Many also say that they would like to learn at a faster pace and to be challenged more consistently.
Researchers from London university's Institute of Education asked more than 5,000 Year 9 pupils from 45 comprehensives in England whether they were satisfied with their sets for English, maths and science.
Nearly four out of 10 said they were unhappy with their sets for maths, just under a third agreed for science and a quarter for English.
While some wanted to be in less challenging groups, the majority wanted to be in higher sets: three-quarters for maths, nearly the same for science, and two-thirds for English.
Sue Hallam, who conducted the research, said large variations of ability often existed within a set, but that children tended to stay in the set they were first assigned even if their work changed.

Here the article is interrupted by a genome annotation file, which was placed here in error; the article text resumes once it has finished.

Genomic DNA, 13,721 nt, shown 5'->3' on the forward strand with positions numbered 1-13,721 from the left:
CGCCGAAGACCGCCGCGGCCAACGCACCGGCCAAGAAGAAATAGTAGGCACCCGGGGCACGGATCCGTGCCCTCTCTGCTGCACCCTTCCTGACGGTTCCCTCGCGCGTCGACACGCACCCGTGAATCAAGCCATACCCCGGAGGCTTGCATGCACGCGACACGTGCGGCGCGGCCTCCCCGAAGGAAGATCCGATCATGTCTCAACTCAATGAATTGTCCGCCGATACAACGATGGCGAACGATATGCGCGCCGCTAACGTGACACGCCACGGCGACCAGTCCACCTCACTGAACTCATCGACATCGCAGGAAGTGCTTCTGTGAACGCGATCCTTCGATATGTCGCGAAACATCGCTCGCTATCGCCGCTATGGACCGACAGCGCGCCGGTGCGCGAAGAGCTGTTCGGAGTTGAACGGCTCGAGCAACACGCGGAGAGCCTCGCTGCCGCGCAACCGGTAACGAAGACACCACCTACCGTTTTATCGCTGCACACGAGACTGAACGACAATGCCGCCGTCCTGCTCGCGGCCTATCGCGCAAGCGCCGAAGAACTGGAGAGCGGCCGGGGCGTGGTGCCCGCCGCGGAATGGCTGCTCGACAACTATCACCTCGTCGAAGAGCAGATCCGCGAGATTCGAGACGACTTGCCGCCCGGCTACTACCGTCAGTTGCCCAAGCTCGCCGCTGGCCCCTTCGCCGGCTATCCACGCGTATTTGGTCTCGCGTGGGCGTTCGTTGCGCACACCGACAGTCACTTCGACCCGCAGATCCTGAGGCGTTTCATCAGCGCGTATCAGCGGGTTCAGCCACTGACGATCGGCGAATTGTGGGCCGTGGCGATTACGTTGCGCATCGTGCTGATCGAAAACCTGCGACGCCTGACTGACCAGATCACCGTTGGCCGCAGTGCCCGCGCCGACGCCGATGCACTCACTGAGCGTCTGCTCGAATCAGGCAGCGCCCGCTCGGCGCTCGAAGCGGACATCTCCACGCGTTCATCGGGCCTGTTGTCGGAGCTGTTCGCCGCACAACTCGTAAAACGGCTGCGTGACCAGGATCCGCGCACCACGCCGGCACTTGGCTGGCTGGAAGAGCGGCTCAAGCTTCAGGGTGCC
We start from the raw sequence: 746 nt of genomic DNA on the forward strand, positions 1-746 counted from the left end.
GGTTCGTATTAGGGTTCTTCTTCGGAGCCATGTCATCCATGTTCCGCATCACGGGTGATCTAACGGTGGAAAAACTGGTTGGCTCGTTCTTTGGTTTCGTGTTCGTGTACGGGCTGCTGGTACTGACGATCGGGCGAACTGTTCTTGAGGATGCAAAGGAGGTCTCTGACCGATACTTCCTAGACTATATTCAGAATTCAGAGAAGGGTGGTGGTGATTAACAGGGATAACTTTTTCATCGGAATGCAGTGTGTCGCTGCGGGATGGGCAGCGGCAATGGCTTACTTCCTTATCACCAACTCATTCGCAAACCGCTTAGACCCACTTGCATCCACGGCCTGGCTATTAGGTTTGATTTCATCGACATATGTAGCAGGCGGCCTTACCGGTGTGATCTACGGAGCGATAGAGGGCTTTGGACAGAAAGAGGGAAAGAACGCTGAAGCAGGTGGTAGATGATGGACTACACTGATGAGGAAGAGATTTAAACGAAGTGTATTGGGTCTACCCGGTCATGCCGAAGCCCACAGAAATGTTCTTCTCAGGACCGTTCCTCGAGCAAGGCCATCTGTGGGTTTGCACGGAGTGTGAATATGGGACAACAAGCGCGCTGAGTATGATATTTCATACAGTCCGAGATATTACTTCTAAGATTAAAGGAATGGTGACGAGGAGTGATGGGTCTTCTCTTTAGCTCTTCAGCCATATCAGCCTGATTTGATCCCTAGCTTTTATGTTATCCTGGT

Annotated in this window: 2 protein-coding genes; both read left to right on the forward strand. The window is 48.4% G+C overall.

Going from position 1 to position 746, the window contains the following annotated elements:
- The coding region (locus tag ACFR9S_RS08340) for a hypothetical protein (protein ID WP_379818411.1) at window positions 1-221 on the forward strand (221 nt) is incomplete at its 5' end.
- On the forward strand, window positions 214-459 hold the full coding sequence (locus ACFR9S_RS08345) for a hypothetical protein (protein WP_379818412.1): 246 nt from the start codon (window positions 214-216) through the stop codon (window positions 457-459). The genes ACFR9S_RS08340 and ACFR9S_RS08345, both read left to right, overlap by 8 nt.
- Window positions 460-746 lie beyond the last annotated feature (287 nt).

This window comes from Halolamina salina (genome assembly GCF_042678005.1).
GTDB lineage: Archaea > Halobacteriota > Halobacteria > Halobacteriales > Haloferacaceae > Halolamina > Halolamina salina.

"There are pragmatic problems with moving set," she said. "How do you deal with gaps in learning? If someone moves up, does someone else have to move down? But you need to have that flexibility."
Overall, 22 per cent of pupils said that they would like to change set in order to do harder work.
One teenager told researchers: "I feel that I am being held back from what I can achieve."
Others gave reasons that were less academic.
One pupil aspired to the middle set because "if you are in a low set you are stupid, and if you are in a high set you are a boffin".
Another said: "My friends are in that group and I would like to be able to sit next to one of them."
Professor Hallam admitted that pupils might not always be the best judge of their own ability. But she said that teachers could use interactive computer programmes to personalise their lessons for individual pupils.
"I'm sure teachers are aware that children are not all being set work at their level," she said.
"If pupils feel that their work is too easy, then maybe it is."